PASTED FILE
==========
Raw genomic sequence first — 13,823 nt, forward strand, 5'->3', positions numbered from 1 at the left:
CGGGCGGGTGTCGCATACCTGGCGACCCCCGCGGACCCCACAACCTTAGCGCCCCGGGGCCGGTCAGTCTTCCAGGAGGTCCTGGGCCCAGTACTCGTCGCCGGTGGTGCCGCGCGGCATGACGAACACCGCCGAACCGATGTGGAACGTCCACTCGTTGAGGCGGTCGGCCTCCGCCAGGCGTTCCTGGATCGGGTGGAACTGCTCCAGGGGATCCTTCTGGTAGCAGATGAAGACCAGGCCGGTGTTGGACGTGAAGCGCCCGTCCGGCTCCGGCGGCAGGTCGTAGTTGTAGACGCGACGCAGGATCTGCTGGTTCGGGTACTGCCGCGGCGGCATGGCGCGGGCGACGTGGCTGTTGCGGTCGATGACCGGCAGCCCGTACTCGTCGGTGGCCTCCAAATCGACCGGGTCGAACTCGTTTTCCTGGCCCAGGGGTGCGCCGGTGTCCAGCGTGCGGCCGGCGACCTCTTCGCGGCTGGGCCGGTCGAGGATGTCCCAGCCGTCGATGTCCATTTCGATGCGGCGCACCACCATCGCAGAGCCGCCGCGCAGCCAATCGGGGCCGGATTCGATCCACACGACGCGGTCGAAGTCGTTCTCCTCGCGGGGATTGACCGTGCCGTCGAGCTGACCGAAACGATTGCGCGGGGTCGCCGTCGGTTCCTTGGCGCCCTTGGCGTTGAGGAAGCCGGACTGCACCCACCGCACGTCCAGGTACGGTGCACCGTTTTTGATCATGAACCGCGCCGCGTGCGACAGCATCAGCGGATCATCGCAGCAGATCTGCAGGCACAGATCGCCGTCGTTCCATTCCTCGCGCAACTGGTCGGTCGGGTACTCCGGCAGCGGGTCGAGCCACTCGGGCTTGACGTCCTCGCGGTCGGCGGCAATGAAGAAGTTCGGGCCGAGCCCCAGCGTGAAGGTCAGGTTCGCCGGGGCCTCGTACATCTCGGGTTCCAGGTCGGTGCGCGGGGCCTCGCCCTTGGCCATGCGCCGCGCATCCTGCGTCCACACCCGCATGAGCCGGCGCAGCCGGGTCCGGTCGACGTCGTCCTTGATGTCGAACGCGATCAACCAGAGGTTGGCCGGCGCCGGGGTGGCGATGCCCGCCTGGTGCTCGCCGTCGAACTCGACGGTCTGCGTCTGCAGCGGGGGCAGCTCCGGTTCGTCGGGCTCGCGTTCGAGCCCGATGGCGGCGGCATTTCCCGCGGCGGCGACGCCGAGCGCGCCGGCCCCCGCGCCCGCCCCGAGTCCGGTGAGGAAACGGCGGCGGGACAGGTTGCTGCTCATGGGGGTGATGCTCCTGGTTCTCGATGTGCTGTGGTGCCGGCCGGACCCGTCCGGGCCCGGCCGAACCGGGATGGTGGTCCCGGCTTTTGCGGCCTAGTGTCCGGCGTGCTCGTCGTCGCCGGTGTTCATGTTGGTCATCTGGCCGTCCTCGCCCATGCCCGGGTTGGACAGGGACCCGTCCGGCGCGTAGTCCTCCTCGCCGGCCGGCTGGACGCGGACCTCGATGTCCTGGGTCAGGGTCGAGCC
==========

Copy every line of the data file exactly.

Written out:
Raw genomic sequence first — 13,823 nt, forward strand, 5'->3', positions numbered from 1 at the left:
CGGGCGGGTGTCGCATACCTGGCGACCCCCGCGGACCCCACAACCTTAGCGCCCCGGGGCCGGTCAGTCTTCCAGGAGGTCCTGGGCCCAGTACTCGTCGCCGGTGGTGCCGCGCGGCATGACGAACACCGCCGAACCGATGTGGAACGTCCACTCGTTGAGGCGGTCGGCCTCCGCCAGGCGTTCCTGGATCGGGTGGAACTGCTCCAGGGGATCCTTCTGGTAGCAGATGAAGACCAGGCCGGTGTTGGACGTGAAGCGCCCGTCCGGCTCCGGCGGCAGGTCGTAGTTGTAGACGCGACGCAGGATCTGCTGGTTCGGGTACTGCCGCGGCGGCATGGCGCGGGCGACGTGGCTGTTGCGGTCGATGACCGGCAGCCCGTACTCGTCGGTGGCCTCCAAATCGACCGGGTCGAACTCGTTTTCCTGGCCCAGGGGTGCGCCGGTGTCCAGCGTGCGGCCGGCGACCTCTTCGCGGCTGGGCCGGTCGAGGATGTCCCAGCCGTCGATGTCCATTTCGATGCGGCGCACCACCATCGCAGAGCCGCCGCGCAGCCAATCGGGGCCGGATTCGATCCACACGACGCGGTCGAAGTCGTTCTCCTCGCGGGGATTGACCGTGCCGTCGAGCTGACCGAAACGATTGCGCGGGGTCGCCGTCGGTTCCTTGGCGCCCTTGGCGTTGAGGAAGCCGGACTGCACCCACCGCACGTCCAGGTACGGTGCACCGTTTTTGATCATGAACCGCGCCGCGTGCGACAGCATCAGCGGATCATCGCAGCAGATCTGCAGGCACAGATCGCCGTCGTTCCATTCCTCGCGCAACTGGTCGGTCGGGTACTCCGGCAGCGGGTCGAGCCACTCGGGCTTGACGTCCTCGCGGTCGGCGGCAATGAAGAAGTTCGGGCCGAGCCCCAGCGTGAAGGTCAGGTTCGCCGGGGCCTCGTACATCTCGGGTTCCAGGTCGGTGCGCGGGGCCTCGCCCTTGGCCATGCGCCGCGCATCCTGCGTCCACACCCGCATGAGCCGGCGCAGCCGGGTCCGGTCGACGTCGTCCTTGATGTCGAACGCGATCAACCAGAGGTTGGCCGGCGCCGGGGTGGCGATGCCCGCCTGGTGCTCGCCGTCGAACTCGACGGTCTGCGTCTGCAGCGGGGGCAGCTCCGGTTCGTCGGGCTCGCGTTCGAGCCCGATGGCGGCGGCATTTCCCGCGGCGGCGACGCCGAGCGCGCCGGCCCCCGCGCCCGCCCCGAGTCCGGTGAGGAAACGGCGGCGGGACAGGTTGCTGCTCATGGGGGTGATGCTCCTGGTTCTCGATGTGCTGTGGTGCCGGCCGGACCCGTCCGGGCCCGGCCGAACCGGGATGGTGGTCCCGGCTTTTGCGGCCTAGTGTCCGGCGTGCTCGTCGTCGCCGGTGTTCATGTTGGTCATCTGGCCGTCCTCGCCCATGCCCGGGTTGGACAGGGACCCGTCCGGCGCGTAGTCCTCCTCGCCGGCCGGCTGGACGCGGACCTCGATGTCCTGGGTCAGGGTCGAGCC